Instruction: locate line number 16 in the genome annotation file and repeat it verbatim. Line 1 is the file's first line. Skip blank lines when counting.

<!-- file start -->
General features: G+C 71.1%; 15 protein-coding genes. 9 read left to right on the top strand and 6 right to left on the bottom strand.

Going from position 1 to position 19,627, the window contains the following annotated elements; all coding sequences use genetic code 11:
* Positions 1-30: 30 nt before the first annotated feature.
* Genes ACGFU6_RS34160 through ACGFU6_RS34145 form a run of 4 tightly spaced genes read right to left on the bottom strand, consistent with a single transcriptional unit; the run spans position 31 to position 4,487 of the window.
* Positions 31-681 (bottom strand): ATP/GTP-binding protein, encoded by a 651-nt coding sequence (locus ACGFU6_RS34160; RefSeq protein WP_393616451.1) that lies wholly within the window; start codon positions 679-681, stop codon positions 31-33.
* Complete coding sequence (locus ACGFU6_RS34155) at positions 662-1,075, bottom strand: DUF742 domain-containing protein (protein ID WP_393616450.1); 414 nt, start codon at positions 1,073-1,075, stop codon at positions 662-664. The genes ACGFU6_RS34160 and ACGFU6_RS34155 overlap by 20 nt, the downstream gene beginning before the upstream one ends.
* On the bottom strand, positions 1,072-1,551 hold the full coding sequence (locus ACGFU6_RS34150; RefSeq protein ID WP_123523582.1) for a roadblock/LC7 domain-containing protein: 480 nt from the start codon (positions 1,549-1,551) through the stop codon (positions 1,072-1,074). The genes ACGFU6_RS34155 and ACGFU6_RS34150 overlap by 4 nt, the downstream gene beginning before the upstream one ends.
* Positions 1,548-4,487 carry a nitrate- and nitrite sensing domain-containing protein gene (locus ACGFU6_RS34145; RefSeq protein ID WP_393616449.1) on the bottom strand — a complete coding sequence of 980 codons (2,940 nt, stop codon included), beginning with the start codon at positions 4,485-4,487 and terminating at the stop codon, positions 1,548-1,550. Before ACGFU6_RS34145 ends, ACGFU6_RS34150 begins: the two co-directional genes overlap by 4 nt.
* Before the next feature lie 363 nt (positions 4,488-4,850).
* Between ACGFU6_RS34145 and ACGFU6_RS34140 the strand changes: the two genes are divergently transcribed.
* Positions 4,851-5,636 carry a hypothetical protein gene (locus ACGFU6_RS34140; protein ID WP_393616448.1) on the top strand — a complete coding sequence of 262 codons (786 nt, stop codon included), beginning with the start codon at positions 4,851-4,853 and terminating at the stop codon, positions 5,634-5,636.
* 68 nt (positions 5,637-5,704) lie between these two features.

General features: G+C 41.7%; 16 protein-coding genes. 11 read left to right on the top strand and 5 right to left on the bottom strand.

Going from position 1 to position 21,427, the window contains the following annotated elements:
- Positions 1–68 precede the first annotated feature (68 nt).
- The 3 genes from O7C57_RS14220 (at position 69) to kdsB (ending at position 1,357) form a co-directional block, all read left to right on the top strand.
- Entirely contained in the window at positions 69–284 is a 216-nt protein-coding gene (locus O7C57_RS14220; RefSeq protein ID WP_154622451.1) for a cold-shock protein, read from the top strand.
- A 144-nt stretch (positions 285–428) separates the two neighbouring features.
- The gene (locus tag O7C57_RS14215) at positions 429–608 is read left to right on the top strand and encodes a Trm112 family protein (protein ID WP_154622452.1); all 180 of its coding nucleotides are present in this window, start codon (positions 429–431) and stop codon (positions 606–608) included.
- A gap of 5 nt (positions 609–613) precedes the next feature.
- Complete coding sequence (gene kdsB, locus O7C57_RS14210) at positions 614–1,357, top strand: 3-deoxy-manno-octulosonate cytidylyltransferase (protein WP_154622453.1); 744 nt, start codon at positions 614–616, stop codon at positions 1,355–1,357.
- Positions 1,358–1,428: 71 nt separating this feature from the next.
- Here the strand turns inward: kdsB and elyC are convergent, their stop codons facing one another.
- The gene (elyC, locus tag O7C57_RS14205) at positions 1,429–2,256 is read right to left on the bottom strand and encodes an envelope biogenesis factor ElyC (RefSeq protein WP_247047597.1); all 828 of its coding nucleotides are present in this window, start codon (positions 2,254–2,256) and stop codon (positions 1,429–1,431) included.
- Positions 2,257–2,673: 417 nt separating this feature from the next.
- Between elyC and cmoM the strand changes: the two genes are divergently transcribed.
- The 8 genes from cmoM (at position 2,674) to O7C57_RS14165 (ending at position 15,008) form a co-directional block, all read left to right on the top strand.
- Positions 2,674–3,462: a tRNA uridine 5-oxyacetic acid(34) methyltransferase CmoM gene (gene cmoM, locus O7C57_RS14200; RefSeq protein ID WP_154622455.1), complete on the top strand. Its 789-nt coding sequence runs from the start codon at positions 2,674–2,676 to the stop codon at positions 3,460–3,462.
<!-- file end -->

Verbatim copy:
- The 3 genes from O7C57_RS14220 (at position 69) to kdsB (ending at position 1,357) form a co-directional block, all read left to right on the top strand.